How sentences are determined for the tables
Multiple sentences may be imposed for the same charge. However, for the 'adults convicted' table, only the person's most serious sentence in that year is shown in the tables.
The most serious sentence for each charge is determined by its seriousness ranking. For example, imprisonment sentences are the highest rank, followed by home detention and other community sentences (e.g. community detention, intensive supervision, community work and supervision). Monetary sentences (reparation and fine) have a lower seriousness. A final protection order (Sentencing Act) has a higher rank than disqualification from driving, which is higher than order for forfeiture. Court costs and no sentence recorded have the lowest seriousness ranks.
A range of information is used to determine which charge is a person's most serious in a year. This includes charge outcome, sentence types, sentence length/amount, remands in custody, and bail and maximum offence penalties.
Effect on numbers of less serious sentence types
Care should be taken when using sentence information, as only the most serious sentence is shown. This means that sentence types usually used in combination with other more serious sentence types will be undercounted in these tables. For example, the number of people who receive a monetary sentence as their most serious sentence will be fewer than the number of people who receive a monetary sentence overall. In comparison, the number of people who receive an imprisonment sentence as their most serious sentence will equal the number who receive imprisonment overall.
The Sentencing Act 2002 and the Sentencing Amendment Act 2007 made a number of changes to the types of sentences available.
Note that statistics for some sentences may appear in the criminal conviction and sentencing tables before their relevant legislation came into effect. For example, community detention data is recorded from 2002 onwards, even though this sentence was introduced as a result of the Sentencing Amendment Act 2008. This happens because the recorded year is based on date of conviction, not the date of sentencing.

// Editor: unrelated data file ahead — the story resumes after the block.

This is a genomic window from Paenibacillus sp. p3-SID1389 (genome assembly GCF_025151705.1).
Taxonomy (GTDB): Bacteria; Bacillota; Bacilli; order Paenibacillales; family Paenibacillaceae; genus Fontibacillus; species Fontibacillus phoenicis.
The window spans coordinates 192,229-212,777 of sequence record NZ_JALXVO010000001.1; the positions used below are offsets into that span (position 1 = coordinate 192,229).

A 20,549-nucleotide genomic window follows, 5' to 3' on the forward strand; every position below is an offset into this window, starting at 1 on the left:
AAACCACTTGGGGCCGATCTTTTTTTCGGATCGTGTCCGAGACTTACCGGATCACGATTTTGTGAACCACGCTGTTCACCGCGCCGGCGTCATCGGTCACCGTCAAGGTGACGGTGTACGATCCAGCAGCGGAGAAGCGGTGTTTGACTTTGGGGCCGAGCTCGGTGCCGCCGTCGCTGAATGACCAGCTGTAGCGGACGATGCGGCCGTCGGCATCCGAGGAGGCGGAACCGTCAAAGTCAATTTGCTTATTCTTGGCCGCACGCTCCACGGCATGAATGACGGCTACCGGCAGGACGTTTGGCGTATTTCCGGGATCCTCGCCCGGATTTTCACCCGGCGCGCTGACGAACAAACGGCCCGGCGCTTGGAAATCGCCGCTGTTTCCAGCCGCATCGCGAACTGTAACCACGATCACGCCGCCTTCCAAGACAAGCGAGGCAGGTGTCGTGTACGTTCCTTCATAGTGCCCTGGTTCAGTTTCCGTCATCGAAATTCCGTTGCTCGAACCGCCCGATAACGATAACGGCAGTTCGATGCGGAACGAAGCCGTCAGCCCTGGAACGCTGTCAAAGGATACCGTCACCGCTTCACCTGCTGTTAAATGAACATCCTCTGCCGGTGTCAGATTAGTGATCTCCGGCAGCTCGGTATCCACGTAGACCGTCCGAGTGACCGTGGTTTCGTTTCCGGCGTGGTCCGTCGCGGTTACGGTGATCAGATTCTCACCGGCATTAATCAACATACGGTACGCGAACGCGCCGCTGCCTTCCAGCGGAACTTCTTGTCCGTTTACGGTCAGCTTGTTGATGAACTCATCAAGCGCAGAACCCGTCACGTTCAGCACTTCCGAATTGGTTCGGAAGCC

See Sentencing legislation for more information about legislative changes.
Sentence types in the tables
The sentence types shown in the criminal conviction and sentencing tables are as follows:
Imprisonment sentences – include life imprisonment, preventive detention, imprisonment.
Community sentences – include home detention (from 2007), community detention (from 2007), intensive supervision (from 2007), community work, and supervision (from 2007).
Monetary penalties – are fines or reparation.
Other – includes obsolete sentences that were abolished with the implementation of the Sentencing Act 2002 (such as borstal training, corrective training, detention centre, and suspended imprisonment). It also includes:
- orders for committal to a secure facility (under section 118 Criminal Justice Act 1984 (for 2003 and prior) or section 34 of the Criminal Procedure (Mentally Impaired Persons) Act 2003 (for 2004 and onwards)).
- order to come up for sentence if called upon (where a person is re-sentenced for an offence if subsequently convicted of a further offence within a fixed term).
- sentences disqualification from driving, alcohol interlock order and zero alcohol licence (from 2012), order for forfeiture (from 2004), instrument forfeiture (from 2010), confiscation of motor vehicle, and Final Protection Order (from 2010).
No sentence recorded – includes court costs and instances where a person has been convicted and discharged without any penalty being imposed (under section 20 of the Criminal Justice Act 1985 or section 108 of the Sentencing Act 2002).